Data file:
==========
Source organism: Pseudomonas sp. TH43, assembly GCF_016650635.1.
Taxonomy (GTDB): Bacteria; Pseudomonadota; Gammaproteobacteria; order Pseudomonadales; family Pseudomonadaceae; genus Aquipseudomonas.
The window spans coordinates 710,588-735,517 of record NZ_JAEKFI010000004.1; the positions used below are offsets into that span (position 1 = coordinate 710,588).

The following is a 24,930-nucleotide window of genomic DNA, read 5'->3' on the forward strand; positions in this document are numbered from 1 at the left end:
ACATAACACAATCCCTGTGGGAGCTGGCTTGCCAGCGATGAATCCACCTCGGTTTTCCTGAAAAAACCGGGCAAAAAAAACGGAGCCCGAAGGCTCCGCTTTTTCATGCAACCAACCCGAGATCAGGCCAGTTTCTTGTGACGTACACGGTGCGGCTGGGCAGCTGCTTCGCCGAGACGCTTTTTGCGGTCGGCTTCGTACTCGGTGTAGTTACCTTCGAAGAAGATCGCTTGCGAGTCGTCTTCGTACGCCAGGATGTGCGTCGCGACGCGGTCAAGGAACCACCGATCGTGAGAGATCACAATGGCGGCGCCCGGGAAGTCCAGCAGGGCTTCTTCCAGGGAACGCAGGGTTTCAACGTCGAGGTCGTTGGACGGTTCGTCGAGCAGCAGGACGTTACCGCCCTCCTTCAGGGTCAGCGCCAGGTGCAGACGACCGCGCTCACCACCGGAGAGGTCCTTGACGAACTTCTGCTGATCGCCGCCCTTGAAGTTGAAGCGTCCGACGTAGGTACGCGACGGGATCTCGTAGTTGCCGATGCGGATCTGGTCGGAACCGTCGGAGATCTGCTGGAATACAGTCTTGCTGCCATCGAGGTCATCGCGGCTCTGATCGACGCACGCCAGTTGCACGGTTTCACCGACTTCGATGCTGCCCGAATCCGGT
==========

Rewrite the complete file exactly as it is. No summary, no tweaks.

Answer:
Source organism: Pseudomonas sp. TH43, assembly GCF_016650635.1.
Taxonomy (GTDB): Bacteria; Pseudomonadota; Gammaproteobacteria; order Pseudomonadales; family Pseudomonadaceae; genus Aquipseudomonas.
The window spans coordinates 710,588-735,517 of record NZ_JAEKFI010000004.1; the positions used below are offsets into that span (position 1 = coordinate 710,588).

The following is a 24,930-nucleotide window of genomic DNA, read 5'->3' on the forward strand; positions in this document are numbered from 1 at the left end:
ACATAACACAATCCCTGTGGGAGCTGGCTTGCCAGCGATGAATCCACCTCGGTTTTCCTGAAAAAACCGGGCAAAAAAAACGGAGCCCGAAGGCTCCGCTTTTTCATGCAACCAACCCGAGATCAGGCCAGTTTCTTGTGACGTACACGGTGCGGCTGGGCAGCTGCTTCGCCGAGACGCTTTTTGCGGTCGGCTTCGTACTCGGTGTAGTTACCTTCGAAGAAGATCGCTTGCGAGTCGTCTTCGTACGCCAGGATGTGCGTCGCGACGCGGTCAAGGAACCACCGATCGTGAGAGATCACAATGGCGGCGCCCGGGAAGTCCAGCAGGGCTTCTTCCAGGGAACGCAGGGTTTCAACGTCGAGGTCGTTGGACGGTTCGTCGAGCAGCAGGACGTTACCGCCCTCCTTCAGGGTCAGCGCCAGGTGCAGACGACCGCGCTCACCACCGGAGAGGTCCTTGACGAACTTCTGCTGATCGCCGCCCTTGAAGTTGAAGCGTCCGACGTAGGTACGCGACGGGATCTCGTAGTTGCCGATGCGGATCTGGTCGGAACCGTCGGAGATCTGCTGGAATACAGTCTTGCTGCCATCGAGGTCATCGCGGCTCTGATCGACGCACGCCAGTTGCACGGTTTCACCGACTTCGATGCTGCCCGAATCCGGT